Washington Post on the value of fan-generated content

There’s a piece up in the Post about Fox’s digital division, which is home most notably to MySpace. The article discusses the meager revenues earned by this division relative to the others, but remarks that:

One upside for a corporate parent, Levinsohn said, is that much of this generation’s Web content is user-generated (see: YouTube.com), meaning payments to its creators are not required. For instance, in May, News Corp. bought online karaoke site kSolo.com, which lets users record their own versions of hit songs. The company will apply kSolo’s technology to Fox Interactive sites, allowing users to create free content for News Corp. that the company can use to sell advertising.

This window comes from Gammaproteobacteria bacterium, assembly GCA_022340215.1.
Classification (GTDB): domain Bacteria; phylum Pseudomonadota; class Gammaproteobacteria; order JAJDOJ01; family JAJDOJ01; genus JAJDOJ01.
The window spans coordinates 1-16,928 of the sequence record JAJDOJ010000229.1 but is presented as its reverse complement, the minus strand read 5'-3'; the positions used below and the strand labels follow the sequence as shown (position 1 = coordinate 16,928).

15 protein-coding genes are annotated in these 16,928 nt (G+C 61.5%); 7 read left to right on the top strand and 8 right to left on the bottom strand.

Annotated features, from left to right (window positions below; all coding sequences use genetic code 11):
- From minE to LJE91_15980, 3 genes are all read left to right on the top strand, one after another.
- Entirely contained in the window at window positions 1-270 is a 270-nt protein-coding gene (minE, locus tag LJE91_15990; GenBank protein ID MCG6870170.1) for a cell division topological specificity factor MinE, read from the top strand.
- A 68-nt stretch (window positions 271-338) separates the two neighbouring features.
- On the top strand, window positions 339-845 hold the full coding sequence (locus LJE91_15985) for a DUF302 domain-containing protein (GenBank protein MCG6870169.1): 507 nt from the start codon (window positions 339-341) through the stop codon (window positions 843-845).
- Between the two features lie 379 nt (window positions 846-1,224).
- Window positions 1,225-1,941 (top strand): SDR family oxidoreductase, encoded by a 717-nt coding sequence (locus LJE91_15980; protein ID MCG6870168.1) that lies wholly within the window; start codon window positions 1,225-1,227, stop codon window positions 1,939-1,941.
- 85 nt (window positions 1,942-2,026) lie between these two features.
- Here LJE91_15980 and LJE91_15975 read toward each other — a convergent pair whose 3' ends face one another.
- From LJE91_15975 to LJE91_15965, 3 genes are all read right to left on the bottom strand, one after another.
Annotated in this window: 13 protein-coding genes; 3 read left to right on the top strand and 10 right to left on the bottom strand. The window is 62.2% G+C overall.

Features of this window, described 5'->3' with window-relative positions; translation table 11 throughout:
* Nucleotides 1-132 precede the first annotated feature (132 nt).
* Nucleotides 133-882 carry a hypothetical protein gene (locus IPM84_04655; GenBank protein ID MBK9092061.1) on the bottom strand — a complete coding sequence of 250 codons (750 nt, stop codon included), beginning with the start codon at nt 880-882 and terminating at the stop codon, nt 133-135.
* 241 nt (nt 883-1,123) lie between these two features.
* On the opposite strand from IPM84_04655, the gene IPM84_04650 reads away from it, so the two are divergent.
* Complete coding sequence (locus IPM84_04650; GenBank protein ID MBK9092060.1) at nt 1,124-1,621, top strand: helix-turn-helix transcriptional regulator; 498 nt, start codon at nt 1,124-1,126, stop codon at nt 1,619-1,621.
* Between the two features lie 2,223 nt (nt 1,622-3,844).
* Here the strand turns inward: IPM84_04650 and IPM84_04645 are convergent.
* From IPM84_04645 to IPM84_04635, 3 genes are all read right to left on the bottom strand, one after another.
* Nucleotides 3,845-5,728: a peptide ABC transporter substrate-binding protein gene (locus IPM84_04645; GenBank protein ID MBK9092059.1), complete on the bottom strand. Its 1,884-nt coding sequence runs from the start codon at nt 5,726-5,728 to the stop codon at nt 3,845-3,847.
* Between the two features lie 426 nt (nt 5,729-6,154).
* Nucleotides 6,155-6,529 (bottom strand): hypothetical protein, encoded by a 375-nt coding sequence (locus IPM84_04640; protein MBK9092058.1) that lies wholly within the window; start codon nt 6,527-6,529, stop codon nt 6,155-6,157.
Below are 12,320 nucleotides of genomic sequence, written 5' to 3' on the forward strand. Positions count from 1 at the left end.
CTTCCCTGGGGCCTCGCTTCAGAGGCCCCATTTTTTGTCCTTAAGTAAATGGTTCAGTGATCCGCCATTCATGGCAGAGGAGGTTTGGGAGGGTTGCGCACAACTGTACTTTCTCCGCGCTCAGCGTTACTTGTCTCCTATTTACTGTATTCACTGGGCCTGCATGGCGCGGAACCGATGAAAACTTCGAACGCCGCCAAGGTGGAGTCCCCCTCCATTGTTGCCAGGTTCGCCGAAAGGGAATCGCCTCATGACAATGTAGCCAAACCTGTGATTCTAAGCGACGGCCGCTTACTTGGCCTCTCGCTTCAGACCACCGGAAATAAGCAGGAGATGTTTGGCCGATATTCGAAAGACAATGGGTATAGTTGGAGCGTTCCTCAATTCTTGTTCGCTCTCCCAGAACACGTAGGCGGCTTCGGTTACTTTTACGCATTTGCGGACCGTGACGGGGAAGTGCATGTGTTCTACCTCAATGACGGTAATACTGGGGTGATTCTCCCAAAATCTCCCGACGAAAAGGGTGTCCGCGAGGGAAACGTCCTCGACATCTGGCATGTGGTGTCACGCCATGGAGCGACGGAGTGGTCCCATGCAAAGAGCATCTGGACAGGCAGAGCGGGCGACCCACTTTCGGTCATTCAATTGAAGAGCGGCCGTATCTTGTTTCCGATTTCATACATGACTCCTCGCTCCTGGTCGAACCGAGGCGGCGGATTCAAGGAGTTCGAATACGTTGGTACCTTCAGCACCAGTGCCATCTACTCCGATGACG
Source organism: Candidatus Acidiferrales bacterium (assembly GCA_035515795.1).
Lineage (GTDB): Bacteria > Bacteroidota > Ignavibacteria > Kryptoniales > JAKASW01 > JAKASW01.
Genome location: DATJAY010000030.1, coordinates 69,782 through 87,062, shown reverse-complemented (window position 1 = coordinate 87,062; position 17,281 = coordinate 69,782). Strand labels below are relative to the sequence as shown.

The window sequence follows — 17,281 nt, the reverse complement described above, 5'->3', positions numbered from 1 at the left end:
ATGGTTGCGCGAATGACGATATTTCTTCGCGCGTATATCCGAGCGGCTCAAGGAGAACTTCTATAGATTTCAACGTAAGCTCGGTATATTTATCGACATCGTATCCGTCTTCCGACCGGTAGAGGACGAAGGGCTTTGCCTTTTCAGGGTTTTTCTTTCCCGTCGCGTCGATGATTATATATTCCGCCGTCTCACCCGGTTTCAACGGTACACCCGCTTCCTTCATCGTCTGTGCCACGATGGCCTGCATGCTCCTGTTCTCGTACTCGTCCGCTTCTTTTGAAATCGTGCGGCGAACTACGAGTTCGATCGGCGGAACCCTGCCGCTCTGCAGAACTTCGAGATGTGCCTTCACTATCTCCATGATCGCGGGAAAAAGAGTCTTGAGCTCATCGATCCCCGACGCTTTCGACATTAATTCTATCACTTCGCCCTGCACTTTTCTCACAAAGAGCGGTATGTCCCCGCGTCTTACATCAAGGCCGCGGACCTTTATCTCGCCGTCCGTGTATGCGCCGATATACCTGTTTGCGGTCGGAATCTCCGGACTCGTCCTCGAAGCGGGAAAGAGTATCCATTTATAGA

On the one hand, I am all for the celebration of fan creativity, and I certainly believe it’s in everyone’s best interest for even megacorporations to cooperate and nurture that creativity. On the other, I don’t like that fans are providing free labor so that Rupert Murdoch and the people who bring us FoxNews can make more money. It’s not like those people are just scraping by.

Where is the line between enabling fans’ talents and exploiting them?

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